I wish there was a way to guarantee that scientists were above political corruption, because we desperately need a 'chief scientist' position here in the US that, whenever a politician starts running his mouth about science he doesn't understand, or someone introduces a bill that regulates some form of technology they don't understand (I'm looking at you, SOPA supporters and the Net Neutrality opposers) the chief scientist can simply veto their bills or order them to shut up and retake high-school science classes until they understand not just that they're wrong, but also how wrong they are and why they needed to shut up.
 
2012-01-02 09:52:45 PM

whidbey: MSFT: Just out of curiosity, what kind of material do you have in mind for the wide angle lens (lower than 35mm)?

Landscapes, mainly. I notice that taking shots with the 50 is like cropping a picture taken with the 18-50. But I'm learning that any lens you can zoom with could compromise sharpness/focus.


Agreed. I haven't used my 18-200mm that came with the camera since I picked up these recent fixed lenses.
I'm just having trouble understanding why Canon (or Sigma, or Tamron, etc.) haven't filled that 35mm gap. I assumed that there was a correlating lens between both of the big brands, especially when it comes to something so "standard" in my opinion.

Oh well, best of luck. At least we live in an area that is target rich. I'm looking forward to bringing mine along to Stevens Pass over the coming weeks while I'm snowboarding and my son is learning to ski.
 
2012-01-02 09:52:50 PM

2wolves: Anyone else notice that as recording devices have come into use the fewer the flashy miracles being claimed?


You'd think that cellphone cameras would have proven the existence of Bigfoot by now, too...;)
 
2012-01-02 09:57:02 PM

hubiestubert: (Many comments made in many posts.)


I'm late to this party, but welcome to my favorites list.
 
2012-01-02 09:58:02 PM

common sense is an oxymoron: Atheism may be the the faith that something does not exist, but in the absence of absolute evidence (either positive or negative) it is faith nonetheless.


No it isn't. For most atheists God is irrelevant and you don't need any sort of faith to pay no attention to the idea. Just because you made something up, it doesn't mean I have to have faith to ignore it.
 
2012-01-02 10:00:30 PM

MSFT: Oh well, best of luck. At least we live in an area that is target rich.


Yes. The pictures practically take themselves. :)
 
2012-01-02 10:02:46 PM

whatshisname: common sense is an oxymoron: Atheism may be the the faith that something does not exist, but in the absence of absolute evidence (either positive or negative) it is faith nonetheless.

No it isn't. For most atheists God is irrelevant and you don't need any sort of faith to pay no attention to the idea. Just because you made something up, it doesn't mean I have to have faith to ignore it.


It's almost as if the faithful can't stand the fact that everyone doesn't view things in the same skewed square peg/round hole realm of thinking, so they project their insecurities onto sane rational people.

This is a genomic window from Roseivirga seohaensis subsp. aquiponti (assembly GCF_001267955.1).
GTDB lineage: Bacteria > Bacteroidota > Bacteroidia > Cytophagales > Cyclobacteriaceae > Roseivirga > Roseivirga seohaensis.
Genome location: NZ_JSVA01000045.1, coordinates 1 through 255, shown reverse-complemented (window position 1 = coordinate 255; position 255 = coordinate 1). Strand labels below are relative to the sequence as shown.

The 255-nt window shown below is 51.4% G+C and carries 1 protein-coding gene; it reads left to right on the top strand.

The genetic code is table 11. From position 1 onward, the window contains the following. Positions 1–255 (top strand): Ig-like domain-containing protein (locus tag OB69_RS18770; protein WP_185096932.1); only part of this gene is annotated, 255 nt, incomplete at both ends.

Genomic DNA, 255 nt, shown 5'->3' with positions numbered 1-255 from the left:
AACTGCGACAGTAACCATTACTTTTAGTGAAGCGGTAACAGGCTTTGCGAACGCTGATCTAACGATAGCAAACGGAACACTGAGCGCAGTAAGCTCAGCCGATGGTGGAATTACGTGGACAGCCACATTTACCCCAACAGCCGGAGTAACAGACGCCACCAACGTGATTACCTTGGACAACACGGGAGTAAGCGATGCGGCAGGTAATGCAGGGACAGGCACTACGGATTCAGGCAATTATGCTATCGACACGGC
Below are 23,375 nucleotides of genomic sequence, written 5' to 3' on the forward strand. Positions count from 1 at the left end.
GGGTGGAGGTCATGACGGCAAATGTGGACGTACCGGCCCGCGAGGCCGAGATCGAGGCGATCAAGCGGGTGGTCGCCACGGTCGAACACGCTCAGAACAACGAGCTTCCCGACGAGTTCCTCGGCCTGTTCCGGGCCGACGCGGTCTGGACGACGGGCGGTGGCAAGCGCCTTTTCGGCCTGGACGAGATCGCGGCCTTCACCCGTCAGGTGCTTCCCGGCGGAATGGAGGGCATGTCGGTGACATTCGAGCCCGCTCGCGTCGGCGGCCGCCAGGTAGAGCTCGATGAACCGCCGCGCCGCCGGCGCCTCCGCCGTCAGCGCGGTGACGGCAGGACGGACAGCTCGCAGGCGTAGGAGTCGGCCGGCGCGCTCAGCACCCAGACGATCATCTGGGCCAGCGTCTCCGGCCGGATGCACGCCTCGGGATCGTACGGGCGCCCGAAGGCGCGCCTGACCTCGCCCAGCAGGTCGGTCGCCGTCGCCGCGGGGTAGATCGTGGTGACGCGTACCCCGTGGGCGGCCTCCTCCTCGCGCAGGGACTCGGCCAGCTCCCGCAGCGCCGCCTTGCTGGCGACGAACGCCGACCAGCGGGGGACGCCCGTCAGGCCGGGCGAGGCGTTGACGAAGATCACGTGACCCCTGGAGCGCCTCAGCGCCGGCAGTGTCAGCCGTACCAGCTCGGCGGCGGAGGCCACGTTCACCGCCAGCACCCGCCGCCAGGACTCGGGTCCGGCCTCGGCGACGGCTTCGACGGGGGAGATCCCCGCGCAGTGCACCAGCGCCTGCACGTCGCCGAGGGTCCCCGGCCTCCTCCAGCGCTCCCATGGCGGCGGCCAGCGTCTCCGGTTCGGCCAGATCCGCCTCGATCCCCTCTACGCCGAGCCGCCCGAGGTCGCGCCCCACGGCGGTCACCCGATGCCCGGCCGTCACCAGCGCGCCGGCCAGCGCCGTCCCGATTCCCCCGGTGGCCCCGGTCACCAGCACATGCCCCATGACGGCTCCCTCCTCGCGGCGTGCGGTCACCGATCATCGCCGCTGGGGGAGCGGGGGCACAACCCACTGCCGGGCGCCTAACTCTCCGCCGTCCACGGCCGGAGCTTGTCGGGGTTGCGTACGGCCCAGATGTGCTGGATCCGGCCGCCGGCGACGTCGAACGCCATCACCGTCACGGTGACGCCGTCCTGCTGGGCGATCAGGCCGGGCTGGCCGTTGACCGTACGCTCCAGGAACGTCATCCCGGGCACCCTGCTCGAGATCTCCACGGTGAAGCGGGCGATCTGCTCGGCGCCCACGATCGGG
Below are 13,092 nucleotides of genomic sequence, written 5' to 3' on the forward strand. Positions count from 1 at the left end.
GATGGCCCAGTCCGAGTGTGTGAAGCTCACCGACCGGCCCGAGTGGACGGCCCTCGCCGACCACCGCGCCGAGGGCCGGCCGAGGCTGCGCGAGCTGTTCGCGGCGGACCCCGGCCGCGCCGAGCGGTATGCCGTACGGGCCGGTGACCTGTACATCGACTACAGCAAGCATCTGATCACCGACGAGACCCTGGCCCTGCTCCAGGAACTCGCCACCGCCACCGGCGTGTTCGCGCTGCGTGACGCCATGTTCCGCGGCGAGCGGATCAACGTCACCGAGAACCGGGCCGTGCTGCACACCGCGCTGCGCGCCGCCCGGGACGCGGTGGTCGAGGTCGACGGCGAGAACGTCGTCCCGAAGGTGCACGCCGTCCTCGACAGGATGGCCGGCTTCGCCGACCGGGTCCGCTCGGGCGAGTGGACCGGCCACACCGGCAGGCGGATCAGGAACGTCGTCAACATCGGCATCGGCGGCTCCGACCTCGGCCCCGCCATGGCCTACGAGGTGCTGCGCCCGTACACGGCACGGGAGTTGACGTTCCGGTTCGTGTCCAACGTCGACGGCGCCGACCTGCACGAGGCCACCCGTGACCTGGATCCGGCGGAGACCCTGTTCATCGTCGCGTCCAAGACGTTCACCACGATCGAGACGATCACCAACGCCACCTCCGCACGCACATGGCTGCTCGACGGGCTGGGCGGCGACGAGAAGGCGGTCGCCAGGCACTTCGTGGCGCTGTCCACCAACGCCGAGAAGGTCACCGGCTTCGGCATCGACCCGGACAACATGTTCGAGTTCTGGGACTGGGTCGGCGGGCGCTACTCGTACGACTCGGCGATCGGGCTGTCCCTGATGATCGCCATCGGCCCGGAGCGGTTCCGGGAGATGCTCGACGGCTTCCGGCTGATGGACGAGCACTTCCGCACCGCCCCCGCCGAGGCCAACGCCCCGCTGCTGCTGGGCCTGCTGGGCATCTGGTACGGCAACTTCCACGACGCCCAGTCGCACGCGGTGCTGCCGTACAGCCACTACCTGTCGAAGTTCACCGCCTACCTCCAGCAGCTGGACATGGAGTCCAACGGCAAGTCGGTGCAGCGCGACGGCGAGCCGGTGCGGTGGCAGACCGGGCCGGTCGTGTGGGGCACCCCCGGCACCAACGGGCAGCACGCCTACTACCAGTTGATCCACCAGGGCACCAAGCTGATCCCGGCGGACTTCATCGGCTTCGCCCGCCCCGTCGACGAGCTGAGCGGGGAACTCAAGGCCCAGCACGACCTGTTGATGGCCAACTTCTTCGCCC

2012-01-02 10:03:42 PM

BurnShrike: 2wolves: Anyone else notice that as recording devices have come into use the fewer the flashy miracles being claimed?

Yeah, God went from moving aside a sea of water to appearing as a water stain on a wall. He's really let himself go.


After the Anger Management class between the Old and New Testaments you'd think he'd have loosened up a bit.
 
2012-01-02 10:04:29 PM

common sense is an oxymoron: Baryogenesis: common sense is an oxymoron: Atheism is a faith-based doctrine (at least unless/until someone can offer proof that no supernatural beings of any description exist), but it is not a religion (who/what do atheists worship?).

Technically yes, in the sense that all knowledge rests on a handful of assumptions/axioms which cannot be proved, but using the word faith there can be, and often is, misleading. More specifically about your point, it's odd to say that one has "faith" when one does not believe in something for which there is no evidence or proof. It's more akin to a null hypothesis.

You may be committing a common mistaken: assuming atheists are 100% certain about there being no God(s). Merely stating one remains unconvinced isn't a matter of faith.

And you may be confusing atheism with agnosticism. Being unconvinced that there might be a god is not the same as denial of the existence of any gods. My point was that hard-core atheism (the flat statement, "There is no god") relies on facts and evidence just as much (or as little) as does devout belief (the flat statement, "There is a God [or gods]").

However, your "null hypothesis" idea does sort of agree with my own mental model: If you consider religions to be analogous to natural numbers (monotheistic religions = 1, etc.), then atheism would equal zero. Zero isn't a natural number (religion), but it is a whole number (faith-based, in this analogy). Atheism may be the the faith that something does not exist, but in the absence of absolute evidence (either positive or negative) it is faith nonetheless.


Has anyone posted the Blue Gargoyle yet?

i2.photobucket.com

As I already said, atheism doesn't automatically mean 100% certainty that God(s) do(es) not exist. Your whole point about atheism being a type of faith falls apart when you understand atheism is fully compatible with agnosticism and, in fact, most atheists would be more appropriately labeled as agnostic-atheists. It's not faith to say, "hang on a minute, why should I believe that?". Some people call the type of atheist you refer to as "hard atheists" and the type I refer to as "soft atheists". Anecdotalaly speaking, I've seen very few hard atheists. Dawkins, to use a prominent example, is a soft atheist.